The week isn't getting any better for sexual anarchists, who not only saw their unpopular military agenda go down in flames, but yesterday, watched as Texas took another step to protecting privacy. After sailing through committee, Governor Greg Abbott (R) and Lt. Governor Dan Patrick (R) were thrilled to see S.B. 3 jump its second hurdle -- passing the Senate by a 21-10 vote.

For Texans, who've insisted this issue is a priority, it was another sigh of relief on the long road to a common-sense policy. Like most Americans, the Lone Star State agrees that men shouldn't be allowed to use girl's restrooms, showers, or locker rooms. Sixty-nine percent, to be exact (and that includes 56 percent of Democrats!). "[Even] when Texans are told that some businesses believe legislation prohibiting men from using women's bathrooms 'might look discriminatory and could hurt businesses,' opinions do not change substantially as 68 percent still support the proposed law to prohibit men from entering a public women's shower, locker room or restroom," said pollsters for the University of Texas/Texas Tribune.

That's good news for conservatives, who've watched a number of corporate heavyweights ignore the facts and jump on the anarchists' bandwagon. Squaring off against household names like Google hasn't been easy, but leaders are determined to do what's right for Texas -- not kowtow to CEOs who won't even adopt the liberal policies they're advocating. Still, the UT survey says, "Lt. Governor Dan Patrick led the charge in... making [the privacy issue] more salient to Republicans," said Jim Henson, who heads up the Texas Politics Project at UT. "It worked. Whatever their attitudes are, when we ask if it's important for the Legislature to act, the number of Republicans who thought so increased 13 points from February to June -- and 31 points among Tea Party Republicans [to 70 percent]."

That will be important ammunition heading into a contentious debate in the Texas House, where Speaker Joe Straus has not only openly derided the bill, but claimed it would lead to more suicides. "I'm disgusted by all of this," he said before the special session began. "Tell [Lt. Governor Dan Patrick] I don't want the suicide of a single Texan on my hands." If that's the case, FRC's Peter Sprigg points out, then he should support S.B. 3. Research is clear that people who have gender reassignment surgery are 19 times more likely to take their own lives than the national average. At the very least, Texans hope the speaker will step aside and let the debate run its course. After all, his obstruction is part of what forced Governor Abbott to call legislators back to work in the first place.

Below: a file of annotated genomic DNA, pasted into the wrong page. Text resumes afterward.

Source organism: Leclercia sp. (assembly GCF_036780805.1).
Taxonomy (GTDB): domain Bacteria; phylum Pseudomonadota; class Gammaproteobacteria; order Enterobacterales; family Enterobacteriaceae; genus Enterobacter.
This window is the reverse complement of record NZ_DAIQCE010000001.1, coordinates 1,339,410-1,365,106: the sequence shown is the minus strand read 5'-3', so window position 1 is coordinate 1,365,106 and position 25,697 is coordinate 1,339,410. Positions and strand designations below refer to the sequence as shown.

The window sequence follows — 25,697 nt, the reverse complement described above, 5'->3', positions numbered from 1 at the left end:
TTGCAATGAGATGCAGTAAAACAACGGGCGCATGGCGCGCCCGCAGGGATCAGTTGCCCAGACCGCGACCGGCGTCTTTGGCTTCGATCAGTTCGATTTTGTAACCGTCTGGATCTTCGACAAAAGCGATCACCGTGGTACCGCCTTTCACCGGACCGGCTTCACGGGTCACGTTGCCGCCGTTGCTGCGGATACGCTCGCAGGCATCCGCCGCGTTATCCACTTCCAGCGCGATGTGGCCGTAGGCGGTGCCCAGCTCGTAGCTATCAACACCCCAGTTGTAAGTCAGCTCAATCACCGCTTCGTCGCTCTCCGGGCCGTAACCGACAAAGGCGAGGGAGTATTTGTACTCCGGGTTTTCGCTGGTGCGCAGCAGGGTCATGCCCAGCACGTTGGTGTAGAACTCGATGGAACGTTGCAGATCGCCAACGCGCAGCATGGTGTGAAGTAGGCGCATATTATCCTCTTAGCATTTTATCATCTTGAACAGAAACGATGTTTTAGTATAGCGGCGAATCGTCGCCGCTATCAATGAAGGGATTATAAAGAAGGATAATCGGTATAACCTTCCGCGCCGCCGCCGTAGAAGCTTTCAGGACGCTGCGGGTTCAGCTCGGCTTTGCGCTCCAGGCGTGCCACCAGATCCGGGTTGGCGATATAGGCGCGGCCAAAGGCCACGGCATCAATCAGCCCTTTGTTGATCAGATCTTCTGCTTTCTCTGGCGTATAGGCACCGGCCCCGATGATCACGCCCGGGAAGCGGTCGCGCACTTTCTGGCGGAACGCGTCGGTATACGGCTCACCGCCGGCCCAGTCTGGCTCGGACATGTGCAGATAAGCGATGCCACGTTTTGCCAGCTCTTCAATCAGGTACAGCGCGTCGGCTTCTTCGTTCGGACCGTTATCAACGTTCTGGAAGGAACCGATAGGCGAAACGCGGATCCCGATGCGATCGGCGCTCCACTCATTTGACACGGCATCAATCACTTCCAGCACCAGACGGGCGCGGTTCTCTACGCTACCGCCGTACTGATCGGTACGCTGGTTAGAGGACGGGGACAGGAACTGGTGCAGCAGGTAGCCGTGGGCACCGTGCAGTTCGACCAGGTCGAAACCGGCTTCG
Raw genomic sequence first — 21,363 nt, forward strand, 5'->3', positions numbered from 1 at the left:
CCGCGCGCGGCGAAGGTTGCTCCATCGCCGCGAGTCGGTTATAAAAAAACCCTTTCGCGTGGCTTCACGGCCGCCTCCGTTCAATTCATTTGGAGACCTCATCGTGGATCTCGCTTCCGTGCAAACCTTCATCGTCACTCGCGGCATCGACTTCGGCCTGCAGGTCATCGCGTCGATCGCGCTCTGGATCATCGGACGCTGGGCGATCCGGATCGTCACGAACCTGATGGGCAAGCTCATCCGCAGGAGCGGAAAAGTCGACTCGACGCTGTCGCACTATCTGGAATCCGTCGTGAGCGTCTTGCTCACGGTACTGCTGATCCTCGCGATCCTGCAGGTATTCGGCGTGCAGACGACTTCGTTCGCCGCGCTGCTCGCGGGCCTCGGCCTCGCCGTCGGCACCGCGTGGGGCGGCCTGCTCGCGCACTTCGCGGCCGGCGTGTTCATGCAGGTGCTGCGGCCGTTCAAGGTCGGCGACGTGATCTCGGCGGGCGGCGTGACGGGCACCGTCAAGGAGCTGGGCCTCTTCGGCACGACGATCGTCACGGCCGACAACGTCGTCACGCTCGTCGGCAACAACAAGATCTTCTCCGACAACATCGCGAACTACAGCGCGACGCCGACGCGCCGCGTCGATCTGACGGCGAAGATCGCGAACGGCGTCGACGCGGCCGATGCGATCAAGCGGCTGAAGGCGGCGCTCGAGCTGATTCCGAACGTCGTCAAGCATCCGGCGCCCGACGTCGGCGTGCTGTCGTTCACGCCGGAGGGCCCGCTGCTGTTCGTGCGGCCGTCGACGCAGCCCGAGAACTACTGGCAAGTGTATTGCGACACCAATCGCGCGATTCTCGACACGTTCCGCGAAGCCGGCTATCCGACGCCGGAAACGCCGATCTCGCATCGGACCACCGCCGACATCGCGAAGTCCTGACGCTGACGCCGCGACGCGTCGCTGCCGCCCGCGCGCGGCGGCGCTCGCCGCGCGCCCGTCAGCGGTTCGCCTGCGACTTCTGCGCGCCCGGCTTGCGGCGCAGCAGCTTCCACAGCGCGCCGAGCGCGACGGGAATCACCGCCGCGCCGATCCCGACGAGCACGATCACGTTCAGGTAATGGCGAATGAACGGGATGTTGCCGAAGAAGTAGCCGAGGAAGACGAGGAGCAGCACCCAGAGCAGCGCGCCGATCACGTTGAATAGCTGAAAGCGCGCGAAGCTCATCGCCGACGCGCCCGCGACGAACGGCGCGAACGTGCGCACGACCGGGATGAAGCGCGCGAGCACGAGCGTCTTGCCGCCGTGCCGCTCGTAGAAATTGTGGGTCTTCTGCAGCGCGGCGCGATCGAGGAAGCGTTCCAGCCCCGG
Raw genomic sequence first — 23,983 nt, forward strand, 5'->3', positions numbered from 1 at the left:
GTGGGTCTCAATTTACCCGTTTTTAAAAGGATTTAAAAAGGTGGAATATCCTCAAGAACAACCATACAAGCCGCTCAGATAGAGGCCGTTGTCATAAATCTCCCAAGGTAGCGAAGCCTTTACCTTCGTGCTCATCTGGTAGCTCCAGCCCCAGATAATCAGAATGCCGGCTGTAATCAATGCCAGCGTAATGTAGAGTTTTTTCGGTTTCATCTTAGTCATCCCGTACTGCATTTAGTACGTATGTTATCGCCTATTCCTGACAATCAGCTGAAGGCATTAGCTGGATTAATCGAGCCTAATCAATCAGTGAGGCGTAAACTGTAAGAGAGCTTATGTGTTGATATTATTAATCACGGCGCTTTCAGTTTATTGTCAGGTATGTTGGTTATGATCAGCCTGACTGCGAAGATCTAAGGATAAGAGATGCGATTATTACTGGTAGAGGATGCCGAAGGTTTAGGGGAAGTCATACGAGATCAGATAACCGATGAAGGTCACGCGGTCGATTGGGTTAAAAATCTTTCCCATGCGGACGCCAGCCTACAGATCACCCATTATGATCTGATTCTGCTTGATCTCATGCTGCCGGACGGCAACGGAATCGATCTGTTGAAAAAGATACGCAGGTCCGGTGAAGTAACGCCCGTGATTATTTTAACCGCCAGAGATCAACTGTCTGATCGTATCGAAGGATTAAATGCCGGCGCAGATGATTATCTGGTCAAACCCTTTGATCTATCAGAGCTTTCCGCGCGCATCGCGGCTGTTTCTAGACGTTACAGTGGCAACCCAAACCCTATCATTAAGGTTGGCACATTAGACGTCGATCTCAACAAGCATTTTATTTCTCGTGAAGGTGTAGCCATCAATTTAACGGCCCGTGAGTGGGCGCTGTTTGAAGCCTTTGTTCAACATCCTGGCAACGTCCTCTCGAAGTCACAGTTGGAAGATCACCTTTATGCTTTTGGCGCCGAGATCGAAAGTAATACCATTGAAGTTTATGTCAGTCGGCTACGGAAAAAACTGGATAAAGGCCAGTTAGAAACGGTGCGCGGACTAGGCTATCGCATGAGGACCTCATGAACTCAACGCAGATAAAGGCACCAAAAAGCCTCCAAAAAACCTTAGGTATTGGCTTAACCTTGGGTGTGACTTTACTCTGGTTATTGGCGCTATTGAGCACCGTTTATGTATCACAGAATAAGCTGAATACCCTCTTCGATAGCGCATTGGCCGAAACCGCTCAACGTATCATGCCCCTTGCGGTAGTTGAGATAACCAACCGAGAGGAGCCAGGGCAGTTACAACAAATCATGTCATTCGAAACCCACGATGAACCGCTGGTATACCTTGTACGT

If you live in the state, take the time to contact your Texas legislators and urge them to support privacy over political correctness!

Tony Perkins' Washington Update is written with the aid of FRC senior writers.

Better Care Has Seen Better Days...

July 26, 2017

After weeks of anticipation, the Senate GOP finally won the right to debate their health care repeal. There was just one problem: no one was quite sure which bill they were debating. As the night wore on, it turned out to be several.

By the narrowest of margins (51-50), Majority Leader Mitch McConnell's (R-Ky.) squeaked through a motion to proceed -- no thanks to liberal defectors Lisa Murkowski (R-Alaska) and Susan Collins (R-Maine). That may have been the easy part, as the Senate moved to a series of proposals all meant to topple the major pieces of Obamacare. Although leaders have the ability to bring it up again, McConnell's Better Care Reconciliation Act (BCRA) failed for now, 43-57, sending the chamber to debates over Senator Ted Cruz (R-Texas) and Rob Portman (R-Ohio), which also flopped.

Day Two kicked off this morning with another version of repeal: the 2015 budget reconciliation bill. In the absence of a replacement plan, FRC has been a fan of this strategy from the beginning. It guts the majority of Obama's failed law and hollows out 80 percent of Planned Parenthood's funding -- two of voters' biggest priorities heading into last November. What's more, Congress has passed the measure before.

Unfortunately for conservatives, the bill hit a snag heading into the afternoon. Senator Rand Paul (R-Ky.) offered the measure, but leaders postponed the vote at the last minute in a dispute over the pro-life language. Daily News explains, "The amendment includes additions to the original template, though: a ban on government-subsidized plans to cover abortion, which was included in both the House-passed American Health Care Act and the Senate's failed Better Care Reconciliation Act; and a tweak to the 2015 Planned Parenthood language since the parliamentarian had ruled the language used previously would require 60 votes. According to a Democratic memo, the amendment would lower the federal payment threshold in the provision from $1 million to $350,000 in order to broaden the number of entities for which funding would be restricted."

It's just another bump on the rocky road to repeal for Senate Republicans, who are desperate to put something on the president's desk that makes good on seven years of promises. "Obamacare is torturing the American People. The Democrats have fooled the people long enough. Repeal or Repeal & Replace! I have pen in hand," President Trump invited. To that end, FRC will continue to support our friends in the Senate who are fighting to undo this devastating law before it undoes America!

Tony Perkins' Washington Update is written with the aid of FRC senior writers.

Tony Perkins' Washington Update is written with the aid of FRC senior writers.